The workplace’s design is the physical representation of the company’s culture. When potential recruits first enter an office, perhaps for an interview, they’re observing their surroundings. They’re watching how the employees and managers interact and noticing where they’re seated. They’re studying the layout of the office and workspaces.
However, job applicants aren’t only looking at whether the office is outfitted with the latest technology or modern equipment. They’re trying to gather through their observations a sense of whether the work environment is “as advertised” and a good match for them. Therefore, the right work environment is crucial to attracting and retaining talent. Here are some tips on how to align the work environment with company culture:
Build an employee-centric workplace
When an organization posts a job ad, it summarizes the job objective and outlines the position’s tasks and responsibilities. What the job posting also aims to attract the best talent is a description of the company’s culture, including its mission and values. The goal is for someone with the relevant skills and relates to the company culture will apply for the position.
But what if that candidate arrives at the office to find that the work environment is not what they expected? What if the workspaces and their people don’t reflect the company culture? For instance, what if the company describes itself as collaborative, creative, and transparent, yet the office is filled with cubicles of workers that seemingly work in silos. And what if the managers are in offices with the blinds and doors closed, making management seem distant and unapproachable? If these are the cases, then the company culture and work environment are inconsistent.
Use WELL concepts as a guide
Today’s workers expect workplace environments that boost their productivity and don’t put their health and well-being at risk. Therefore, organizations should be designing their office spaces to promote happiness and performance, regardless of the type of company culture. A company that doesn’t make its employees’ health and wellbeing a priority shouldn’t exist in the first place. That’s why they developed a framework for organizations to create workplace environments catering to overall wellness.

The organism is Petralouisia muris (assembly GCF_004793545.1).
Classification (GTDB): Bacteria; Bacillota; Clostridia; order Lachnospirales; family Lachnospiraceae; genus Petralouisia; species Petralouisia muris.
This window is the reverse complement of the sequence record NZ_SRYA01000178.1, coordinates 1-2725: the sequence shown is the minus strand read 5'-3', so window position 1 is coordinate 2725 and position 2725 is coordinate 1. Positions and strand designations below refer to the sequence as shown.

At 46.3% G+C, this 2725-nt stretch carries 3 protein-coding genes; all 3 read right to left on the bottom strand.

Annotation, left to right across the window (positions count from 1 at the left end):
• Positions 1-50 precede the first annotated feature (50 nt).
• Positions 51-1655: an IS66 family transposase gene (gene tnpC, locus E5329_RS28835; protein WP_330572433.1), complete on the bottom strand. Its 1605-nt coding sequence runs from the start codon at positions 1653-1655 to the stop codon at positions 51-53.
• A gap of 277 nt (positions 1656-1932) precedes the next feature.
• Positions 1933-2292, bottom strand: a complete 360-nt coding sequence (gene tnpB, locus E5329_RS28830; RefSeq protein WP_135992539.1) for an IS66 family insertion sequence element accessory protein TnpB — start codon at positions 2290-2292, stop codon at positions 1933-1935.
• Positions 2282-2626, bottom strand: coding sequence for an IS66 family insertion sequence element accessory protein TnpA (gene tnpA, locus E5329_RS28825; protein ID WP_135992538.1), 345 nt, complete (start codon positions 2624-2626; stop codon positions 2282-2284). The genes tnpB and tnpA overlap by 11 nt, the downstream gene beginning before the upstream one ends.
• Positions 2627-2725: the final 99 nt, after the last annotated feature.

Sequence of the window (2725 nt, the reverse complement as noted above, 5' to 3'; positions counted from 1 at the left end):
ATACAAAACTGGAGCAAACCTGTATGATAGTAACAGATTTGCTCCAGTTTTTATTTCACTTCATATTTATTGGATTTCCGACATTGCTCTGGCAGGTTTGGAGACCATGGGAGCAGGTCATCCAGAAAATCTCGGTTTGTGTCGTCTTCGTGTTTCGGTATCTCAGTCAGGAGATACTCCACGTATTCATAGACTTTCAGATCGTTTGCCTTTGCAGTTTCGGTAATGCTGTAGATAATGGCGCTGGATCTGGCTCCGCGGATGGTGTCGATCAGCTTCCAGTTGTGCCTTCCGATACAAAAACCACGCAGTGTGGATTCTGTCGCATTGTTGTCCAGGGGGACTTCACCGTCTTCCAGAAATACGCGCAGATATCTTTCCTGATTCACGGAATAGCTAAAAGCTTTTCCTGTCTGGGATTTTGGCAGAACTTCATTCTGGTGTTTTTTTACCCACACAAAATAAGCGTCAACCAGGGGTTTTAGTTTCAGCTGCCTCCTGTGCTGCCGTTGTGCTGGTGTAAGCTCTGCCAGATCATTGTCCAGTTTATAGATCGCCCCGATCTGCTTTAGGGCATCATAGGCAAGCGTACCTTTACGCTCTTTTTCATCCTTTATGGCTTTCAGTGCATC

Using WELL as a guide for designing effective workplaces may include desk options, natural lighting, windows, and even office nap rooms. These ideas come from WELL’s pillar concepts which include air, water, light, comfort, mind, and nourishment.
Stay flexible and leave room for growth
At some point, leadership may find areas for improvement and need to redefine its values and principles. They may also need to make adjustments to their work environments to represent the changes in interactions and behaviors better. An example of this would be a company that no longer believes that keeping departments separate aligns with their beliefs. Flexibility means having the ability to make changes, such as moving workstations and employees to promote collaboration between departments.
Developing a company culture does not happen overnight, and neither does building a work environment that reflects it. Start by defining your company culture. Plan for an employee-centric work environment that drives culture and nurtures community values. Maintain flexibility to change as your company evolves.
Are you struggling with aligning your physical workplace with company culture? Let’s talk about it. Email me at firstname.lastname@example.org.